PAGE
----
There can be more than one reason for securing condo inventory loans, but the most common one is to inject funds into the project to keep the cash flow on track.
By definition, condo inventory is like any other type of finished good inventory in that there needs to be a completed product to sell or near completed product.
Sometimes, near the end of a condo project where the basic exit strategy for paying out the construction loan is through the sale of condominium units, the condo registration gets delayed causing the inflow of proceeds from condo sales to also be delayed.
With the condo units in a sufficiently complete state to qualify for condo registration, the construction risk has basically been eliminated so incremental mortgage financing can be made available in many cases to provide more capital to the project.
The additional capital is typically used to pay the ongoing monthly costs of the project which are mostly construction loan interest. There may also be some amount of trade payables outstanding that were expected to be retired by the first wave of condo sales proceeds, but are now getting older with suppliers demanding payment as the initial condo sales are waiting to be completed.
In fairly rare cases where the registration delay is considerable, the construction lender may demand repayment of the construction loan which could also potentially be paid out by a larger condo inventory loan.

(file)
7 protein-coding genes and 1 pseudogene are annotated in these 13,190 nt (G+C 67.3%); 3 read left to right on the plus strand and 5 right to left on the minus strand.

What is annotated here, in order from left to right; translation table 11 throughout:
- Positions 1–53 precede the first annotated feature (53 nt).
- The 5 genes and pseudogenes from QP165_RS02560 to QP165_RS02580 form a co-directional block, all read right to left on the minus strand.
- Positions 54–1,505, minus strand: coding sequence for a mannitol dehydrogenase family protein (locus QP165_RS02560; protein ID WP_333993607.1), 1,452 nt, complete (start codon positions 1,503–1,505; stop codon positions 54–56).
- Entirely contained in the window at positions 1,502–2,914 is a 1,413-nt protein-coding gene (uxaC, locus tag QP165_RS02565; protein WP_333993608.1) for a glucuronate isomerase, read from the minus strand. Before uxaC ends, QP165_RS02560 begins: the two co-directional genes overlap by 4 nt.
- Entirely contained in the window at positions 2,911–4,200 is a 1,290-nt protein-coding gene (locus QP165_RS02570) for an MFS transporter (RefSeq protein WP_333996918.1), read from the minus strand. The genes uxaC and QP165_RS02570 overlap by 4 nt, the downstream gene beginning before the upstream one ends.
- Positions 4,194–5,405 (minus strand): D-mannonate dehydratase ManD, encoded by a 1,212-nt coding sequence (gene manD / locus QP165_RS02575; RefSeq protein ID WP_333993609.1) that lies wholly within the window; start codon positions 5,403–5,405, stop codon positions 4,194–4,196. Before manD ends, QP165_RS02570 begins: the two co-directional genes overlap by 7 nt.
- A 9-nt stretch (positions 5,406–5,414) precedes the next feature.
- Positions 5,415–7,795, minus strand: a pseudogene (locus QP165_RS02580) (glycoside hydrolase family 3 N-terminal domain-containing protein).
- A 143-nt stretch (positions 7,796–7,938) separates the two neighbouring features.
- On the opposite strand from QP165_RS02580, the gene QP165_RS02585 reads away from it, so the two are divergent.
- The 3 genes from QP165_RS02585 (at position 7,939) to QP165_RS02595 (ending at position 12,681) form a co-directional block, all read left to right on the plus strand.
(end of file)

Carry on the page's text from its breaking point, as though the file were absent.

As long as there is cash flow available to service the monthly interest costs, the construction mortgage holder will likely be more than happy to collect additional interest so long as the funds are not required for reinvestment right away into another project.
When additional funds are secured, the lender will also want to have clear disclosure as to how the funds are applied to make sure the capital is used within the current project and not diverted to another development. If trade payables are outstanding, a condo inventory financing group may even go so far as to require that the outstanding accounts be paid directly by the lender during the mortgage disbursement process to assure that everyone is paid up so there will be minimal chance of a supplier dispute against the project.